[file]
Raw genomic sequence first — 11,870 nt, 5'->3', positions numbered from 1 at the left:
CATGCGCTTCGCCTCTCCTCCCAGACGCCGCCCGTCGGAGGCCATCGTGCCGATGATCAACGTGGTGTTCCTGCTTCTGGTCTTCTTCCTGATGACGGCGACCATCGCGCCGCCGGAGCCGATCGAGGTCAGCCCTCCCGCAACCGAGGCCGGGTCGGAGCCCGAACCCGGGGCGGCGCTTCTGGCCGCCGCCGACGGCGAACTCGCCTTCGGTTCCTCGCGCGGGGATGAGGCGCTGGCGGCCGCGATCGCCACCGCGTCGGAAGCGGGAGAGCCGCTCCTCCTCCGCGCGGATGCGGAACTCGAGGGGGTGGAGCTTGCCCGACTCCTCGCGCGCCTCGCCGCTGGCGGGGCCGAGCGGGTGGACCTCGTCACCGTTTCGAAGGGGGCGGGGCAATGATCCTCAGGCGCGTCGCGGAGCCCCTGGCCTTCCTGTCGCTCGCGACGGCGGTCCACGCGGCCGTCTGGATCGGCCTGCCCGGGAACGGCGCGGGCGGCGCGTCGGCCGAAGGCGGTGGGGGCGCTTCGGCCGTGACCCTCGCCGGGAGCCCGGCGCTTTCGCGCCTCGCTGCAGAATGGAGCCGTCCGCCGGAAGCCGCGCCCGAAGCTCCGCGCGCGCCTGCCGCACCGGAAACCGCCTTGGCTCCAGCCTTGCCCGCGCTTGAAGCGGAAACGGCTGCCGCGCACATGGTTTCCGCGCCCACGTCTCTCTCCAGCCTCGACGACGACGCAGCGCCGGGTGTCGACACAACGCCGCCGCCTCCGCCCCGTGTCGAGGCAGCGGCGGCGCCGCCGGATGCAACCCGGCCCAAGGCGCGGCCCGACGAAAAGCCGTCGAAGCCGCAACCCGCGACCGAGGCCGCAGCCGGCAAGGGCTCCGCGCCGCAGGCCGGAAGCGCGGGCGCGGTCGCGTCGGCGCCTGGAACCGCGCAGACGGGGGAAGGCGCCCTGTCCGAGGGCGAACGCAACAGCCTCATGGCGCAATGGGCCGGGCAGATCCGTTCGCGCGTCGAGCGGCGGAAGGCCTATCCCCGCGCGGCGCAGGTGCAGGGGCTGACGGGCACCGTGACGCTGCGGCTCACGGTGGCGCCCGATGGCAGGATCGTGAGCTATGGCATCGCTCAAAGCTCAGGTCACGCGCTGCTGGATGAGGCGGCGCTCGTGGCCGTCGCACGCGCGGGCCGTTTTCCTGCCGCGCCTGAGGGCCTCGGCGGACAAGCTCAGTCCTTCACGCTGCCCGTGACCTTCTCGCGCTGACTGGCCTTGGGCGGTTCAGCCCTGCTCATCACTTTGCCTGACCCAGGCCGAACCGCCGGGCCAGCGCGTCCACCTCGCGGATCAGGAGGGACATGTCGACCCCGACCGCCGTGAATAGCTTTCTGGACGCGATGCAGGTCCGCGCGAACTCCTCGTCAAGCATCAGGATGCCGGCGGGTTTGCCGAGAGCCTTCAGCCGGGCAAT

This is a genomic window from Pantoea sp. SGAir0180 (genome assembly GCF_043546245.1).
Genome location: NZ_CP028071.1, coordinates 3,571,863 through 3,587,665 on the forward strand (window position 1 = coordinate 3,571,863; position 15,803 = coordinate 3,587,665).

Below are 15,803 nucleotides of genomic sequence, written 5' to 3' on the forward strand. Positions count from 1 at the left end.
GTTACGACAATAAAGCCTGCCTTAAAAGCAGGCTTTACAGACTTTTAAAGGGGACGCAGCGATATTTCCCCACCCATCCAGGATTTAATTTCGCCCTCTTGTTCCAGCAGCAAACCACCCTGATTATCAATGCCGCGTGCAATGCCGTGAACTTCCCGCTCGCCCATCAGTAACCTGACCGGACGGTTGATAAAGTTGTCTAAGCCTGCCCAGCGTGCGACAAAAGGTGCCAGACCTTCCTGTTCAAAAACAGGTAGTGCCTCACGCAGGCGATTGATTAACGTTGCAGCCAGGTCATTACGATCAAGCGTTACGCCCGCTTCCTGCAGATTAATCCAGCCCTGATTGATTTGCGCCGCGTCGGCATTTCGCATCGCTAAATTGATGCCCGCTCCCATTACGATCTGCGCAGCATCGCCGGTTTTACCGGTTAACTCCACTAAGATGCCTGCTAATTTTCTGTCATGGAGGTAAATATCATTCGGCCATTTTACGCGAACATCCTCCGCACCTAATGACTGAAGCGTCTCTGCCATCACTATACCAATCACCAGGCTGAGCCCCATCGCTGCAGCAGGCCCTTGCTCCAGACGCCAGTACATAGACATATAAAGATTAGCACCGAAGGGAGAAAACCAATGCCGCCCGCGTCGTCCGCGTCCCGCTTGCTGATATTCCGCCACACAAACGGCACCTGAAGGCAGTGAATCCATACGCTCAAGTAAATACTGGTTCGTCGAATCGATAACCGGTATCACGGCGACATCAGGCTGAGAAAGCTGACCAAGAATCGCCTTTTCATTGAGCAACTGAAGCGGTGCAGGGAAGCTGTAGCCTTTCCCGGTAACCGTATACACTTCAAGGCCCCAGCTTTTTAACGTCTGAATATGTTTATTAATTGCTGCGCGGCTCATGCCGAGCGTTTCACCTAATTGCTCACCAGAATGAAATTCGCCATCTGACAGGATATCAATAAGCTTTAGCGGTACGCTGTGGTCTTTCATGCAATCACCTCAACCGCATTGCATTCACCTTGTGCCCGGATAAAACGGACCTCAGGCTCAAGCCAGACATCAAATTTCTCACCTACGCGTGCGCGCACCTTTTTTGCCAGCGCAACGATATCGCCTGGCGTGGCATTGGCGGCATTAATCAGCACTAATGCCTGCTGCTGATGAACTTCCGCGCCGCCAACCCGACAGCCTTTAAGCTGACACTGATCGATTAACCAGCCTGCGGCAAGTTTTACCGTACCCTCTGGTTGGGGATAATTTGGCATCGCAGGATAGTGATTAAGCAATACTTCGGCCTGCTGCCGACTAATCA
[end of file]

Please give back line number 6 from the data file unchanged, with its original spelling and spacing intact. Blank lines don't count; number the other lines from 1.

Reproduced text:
GTTACGACAATAAAGCCTGCCTTAAAAGCAGGCTTTACAGACTTTTAAAGGGGACGCAGCGATATTTCCCCACCCATCCAGGATTTAATTTCGCCCTCTTGTTCCAGCAGCAAACCACCCTGATTATCAATGCCGCGTGCAATGCCGTGAACTTCCCGCTCGCCCATCAGTAACCTGACCGGACGGTTGATAAAGTTGTCTAAGCCTGCCCAGCGTGCGACAAAAGGTGCCAGACCTTCCTGTTCAAAAACAGGTAGTGCCTCACGCAGGCGATTGATTAACGTTGCAGCCAGGTCATTACGATCAAGCGTTACGCCCGCTTCCTGCAGATTAATCCAGCCCTGATTGATTTGCGCCGCGTCGGCATTTCGCATCGCTAAATTGATGCCCGCTCCCATTACGATCTGCGCAGCATCGCCGGTTTTACCGGTTAACTCCACTAAGATGCCTGCTAATTTTCTGTCATGGAGGTAAATATCATTCGGCCATTTTACGCGAACATCCTCCGCACCTAATGACTGAAGCGTCTCTGCCATCACTATACCAATCACCAGGCTGAGCCCCATCGCTGCAGCAGGCCCTTGCTCCAGACGCCAGTACATAGACATATAAAGATTAGCACCGAAGGGAGAAAACCAATGCCGCCCGCGTCGTCCGCGTCCCGCTTGCTGATATTCCGCCACACAAACGGCACCTGAAGGCAGTGAATCCATACGCTCAAGTAAATACTGGTTCGTCGAATCGATAACCGGTATCACGGCGACATCAGGCTGAGAAAGCTGACCAAGAATCGCCTTTTCATTGAGCAACTGAAGCGGTGCAGGGAAGCTGTAGCCTTTCCCGGTAACCGTATACACTTCAAGGCCCCAGCTTTTTAACGTCTGAATATGTTTATTAATTGCTGCGCGGCTCATGCCGAGCGTTTCACCTAATTGCTCACCAGAATGAAATTCGCCATCTGACAGGATATCAATAAGCTTTAGCGGTACGCTGTGGTCTTTCATGCAATCACCTCAACCGCATTGCATTCACCTTGTGCCCGGATAAAACGGACCTCAGGCTCAAGCCAGACATCAAATTTCTCACCTACGCGTGCGCGCACCTTTTTTGCCAGCGCAACGATATCGCCTGGCGTGGCATTGGCGGCATTAATCAGCACTAATGCCTGCTGCTGATGAACTTCCGCGCCGCCAACCCGACAGCCTTTAAGCTGACACTGATCGATTAACCAGCCTGCGGCAAGTTTTACCGTACCCTCTGGTTGGGGATAATTTGGCATCGCAGGATAGTGATTAAGCAATACTTCGGCCTGCTGCCGACTAATCA